||The conventional wisdom holds that ‘once a terrorist always a terrorist’. This paper
will examine, on the contrary, how very different groups and individuals have
abandoned political violence. The paper will provide a review of the literature on
terrorism, particularly since 9/11 and on disengagement more specifically.
Subsequently the paper will assess disengagement in Italy and South-East Asia in two
ways: by looking both at the factors leading to disengagement reported by the former
‘terrorists’ and at the policies implemented by different states to foster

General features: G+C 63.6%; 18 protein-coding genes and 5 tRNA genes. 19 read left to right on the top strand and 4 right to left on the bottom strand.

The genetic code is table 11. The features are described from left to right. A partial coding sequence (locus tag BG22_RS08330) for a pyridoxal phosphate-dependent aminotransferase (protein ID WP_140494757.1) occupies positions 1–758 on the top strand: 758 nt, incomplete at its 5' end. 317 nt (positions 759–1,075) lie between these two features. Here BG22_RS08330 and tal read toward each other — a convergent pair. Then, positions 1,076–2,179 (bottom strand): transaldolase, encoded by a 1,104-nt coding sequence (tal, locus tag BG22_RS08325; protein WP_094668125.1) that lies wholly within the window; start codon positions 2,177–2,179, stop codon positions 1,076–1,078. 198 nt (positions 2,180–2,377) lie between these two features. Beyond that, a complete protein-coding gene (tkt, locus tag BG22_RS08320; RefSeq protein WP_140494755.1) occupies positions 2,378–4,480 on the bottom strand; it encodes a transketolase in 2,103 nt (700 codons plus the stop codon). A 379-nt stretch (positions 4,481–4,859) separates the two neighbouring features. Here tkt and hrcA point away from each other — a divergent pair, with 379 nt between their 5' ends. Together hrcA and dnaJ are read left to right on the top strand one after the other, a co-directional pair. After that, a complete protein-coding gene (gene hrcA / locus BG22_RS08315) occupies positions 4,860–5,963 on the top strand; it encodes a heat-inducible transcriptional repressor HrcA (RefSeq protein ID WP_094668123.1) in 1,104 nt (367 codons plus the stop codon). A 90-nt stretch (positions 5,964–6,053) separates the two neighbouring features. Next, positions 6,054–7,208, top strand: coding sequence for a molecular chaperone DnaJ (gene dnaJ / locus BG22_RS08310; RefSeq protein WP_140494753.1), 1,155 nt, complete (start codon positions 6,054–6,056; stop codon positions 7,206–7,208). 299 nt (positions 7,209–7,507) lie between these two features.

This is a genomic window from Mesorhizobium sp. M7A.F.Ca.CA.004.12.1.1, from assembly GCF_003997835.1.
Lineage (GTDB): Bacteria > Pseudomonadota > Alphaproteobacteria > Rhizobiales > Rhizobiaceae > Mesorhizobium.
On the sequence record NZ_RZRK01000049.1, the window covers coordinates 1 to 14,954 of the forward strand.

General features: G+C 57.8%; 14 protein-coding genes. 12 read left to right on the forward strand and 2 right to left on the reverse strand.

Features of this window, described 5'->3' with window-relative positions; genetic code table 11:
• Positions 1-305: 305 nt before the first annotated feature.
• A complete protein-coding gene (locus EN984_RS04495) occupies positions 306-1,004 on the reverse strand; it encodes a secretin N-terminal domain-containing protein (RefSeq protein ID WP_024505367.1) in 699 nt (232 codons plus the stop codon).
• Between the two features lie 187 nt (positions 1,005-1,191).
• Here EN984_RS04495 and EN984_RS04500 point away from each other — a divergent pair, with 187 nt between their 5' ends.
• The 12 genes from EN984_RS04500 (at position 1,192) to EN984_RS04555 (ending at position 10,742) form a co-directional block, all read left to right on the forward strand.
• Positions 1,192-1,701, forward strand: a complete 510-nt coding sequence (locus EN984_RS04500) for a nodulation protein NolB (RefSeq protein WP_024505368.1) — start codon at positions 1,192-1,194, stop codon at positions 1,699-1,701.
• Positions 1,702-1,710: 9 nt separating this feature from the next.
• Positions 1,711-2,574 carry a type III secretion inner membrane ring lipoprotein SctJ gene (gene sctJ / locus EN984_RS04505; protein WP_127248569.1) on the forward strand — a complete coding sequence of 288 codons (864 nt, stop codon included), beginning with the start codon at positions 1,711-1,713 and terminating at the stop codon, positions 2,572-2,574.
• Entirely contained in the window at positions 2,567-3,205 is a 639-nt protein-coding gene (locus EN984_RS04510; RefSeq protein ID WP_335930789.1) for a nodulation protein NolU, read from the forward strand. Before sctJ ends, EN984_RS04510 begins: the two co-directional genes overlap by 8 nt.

disengagement. The author aims to show that, contrary to much of the literature on
‘new terrorism’, though violent groups, and target states differ vastly similar
conclusions can be drawn on why disengagement occurs and how it can be fostered.
Finally concluding remarks will be made along with policy recommendations in
particular on the issue of disengaging and reintegrating returning foreign fighters.